The first thing a prospective employer is going to read on your resume is the top quarter of the page. Peak enough interest there and they will then scan the rest of your resume to determine if you go in the keep or go pile.
What is it that they are looking for in that top quarter? The answer to two questions:
What do you want?
What can you do for me?
If you fail to answer two questions, or make it difficult for the reader to find the answers in your resume, you get assigned to the no pile.
What Do You Want?
Put simply – what job are you applying for? Too often job seekers use a one-size fits all resume. The problem with this is twofold: one resume does not meet the qualifications for every job and using the same resume does not synchronize with an exact position.
State simply and early what position it is that you are targeting. The reader does not have the time or inclination to make the determination as to where you fit in the organization. They may have advertised for many different positions at the same time, so make it easy for them to know exactly what you are going after.
How to answer this question:
1. If you are applying for an Operations Manager position and have held this same position then use Operations Manager as the title for your resume, right underneath your letterhead.
2. Use the position title in your opening statement. “Operations Manager with 15 years’ proven success in….”
3. If you have not held this position title in the past or the desired position title is vague but have relevant experience, make a broader title statement. “Senior Management – Operations”
4. Use a tag line to expand upon and align your experience. “Executive Leader Proven in Improving Efficiencies and Production in Operations, Finance and Inventory.”
What Can You Do For Me?
This is the most important question that the reader has and it is vital that you answer this question first and foremost. The job market is not like the stock market in that past performance is not an indicator of future success. If you have provided value for another organization, odds are you are going to be able to transfer those skills to a new company, team and their clients.
How to answer this question:
1. In your opening statement make it clear who you served, how you served them and the value they received from you doing what you did.
- Who you served can include specific or general industries, teams, clients or products.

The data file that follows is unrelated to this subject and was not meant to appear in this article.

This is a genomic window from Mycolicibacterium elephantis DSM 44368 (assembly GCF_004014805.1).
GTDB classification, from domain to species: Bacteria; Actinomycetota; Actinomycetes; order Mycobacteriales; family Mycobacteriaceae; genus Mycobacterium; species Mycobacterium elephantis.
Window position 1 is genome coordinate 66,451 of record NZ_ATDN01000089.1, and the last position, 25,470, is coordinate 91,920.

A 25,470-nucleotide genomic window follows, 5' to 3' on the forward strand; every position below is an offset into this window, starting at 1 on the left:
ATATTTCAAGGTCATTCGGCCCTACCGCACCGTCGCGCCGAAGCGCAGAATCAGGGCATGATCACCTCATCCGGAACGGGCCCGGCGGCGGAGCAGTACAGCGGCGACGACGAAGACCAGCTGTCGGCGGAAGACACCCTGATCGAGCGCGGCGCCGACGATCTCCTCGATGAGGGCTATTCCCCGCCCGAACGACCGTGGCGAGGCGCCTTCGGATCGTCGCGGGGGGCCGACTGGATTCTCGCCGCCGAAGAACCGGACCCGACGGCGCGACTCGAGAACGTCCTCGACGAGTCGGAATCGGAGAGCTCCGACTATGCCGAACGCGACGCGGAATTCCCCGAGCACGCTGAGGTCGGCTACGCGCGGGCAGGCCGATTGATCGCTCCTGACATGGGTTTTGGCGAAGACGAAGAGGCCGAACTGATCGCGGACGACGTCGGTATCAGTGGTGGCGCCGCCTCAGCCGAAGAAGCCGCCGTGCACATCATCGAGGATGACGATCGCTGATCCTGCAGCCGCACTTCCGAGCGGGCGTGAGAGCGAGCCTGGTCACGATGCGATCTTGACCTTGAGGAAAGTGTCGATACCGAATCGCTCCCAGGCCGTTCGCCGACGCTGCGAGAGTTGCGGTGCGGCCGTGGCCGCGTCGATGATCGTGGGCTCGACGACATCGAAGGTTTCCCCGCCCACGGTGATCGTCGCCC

- How did you serve them incorporates your skill set both technical and soft skills.
- The value the received is the win, increase revenues, expand territories, improve efficiencies and the like.
2. Incorporate the above points into your bullet points to demonstrate your worth.
3. Utilize key words for an Areas of Expertise or Proficiencies section. Zone in on the key words from the job posting and industry specific words. A great tool to determine the key words in a posting is www.TagCrowd.com. Copy the job posting and paste it into this site and it creates a visual word cloud to easily see the most used words.
Make It Easy to Find the Important Information
This is the visual aspect. It is human nature to be drawn to things that we find attractive. The key to an attractive or eye catching resume is balance.
How to visually improve your resume:
1. White space – Too much looks like you do not have enough value to fill a page and too much makes it difficult for the reader to read. A good rule of thumb is margins should be between .5 – 1 inch with the majority of the font between 11-12 point.
2. Spacing – Make sure there is a visual space between sections, headings and positions.
3. Titles – Use a larger font and bold for section headings and the title under your letterhead if using one. Borders are also recommended for a visual break.
4. Take it easy on the creativity – using a mishmash of different fonts, unique bullet points and overdoing the bold and italic throughout the resume may be immediately eye catching; however, someone has to read it in more detail and all of those visual differences may make it a strain on their eyes.
5. Create a letterhead – This is your personal branding statement, it is about you and therefore your contact information should be clear, visible and stand out from the rest of your text.
One caveat here: when applying online the company may utilize an ATS system – Automatic Tracking System – a scanning software of resumes to quickly determine the compatibility between your resume and the position. Some of these systems are key word driven, others are more advanced and able to determine context.
The original systems were only able to read only characters that appeared on your keyboard and would misinterpret any other formatting. (This of seeing an article title that has “&” in the middle of it.) To be safe, format your resume in an ATS friendly version removing borders, shading and non-standard characters. For tips on formatting resumes for ATS systems, click here: 15 Resume Tips to Hate Applicant Tracking System (ATS) a Little Less.
Tweaking your resume with these three key points in mind may just give you the edge to stay in the “yes” pile, rather than being relegated to the “no” pile.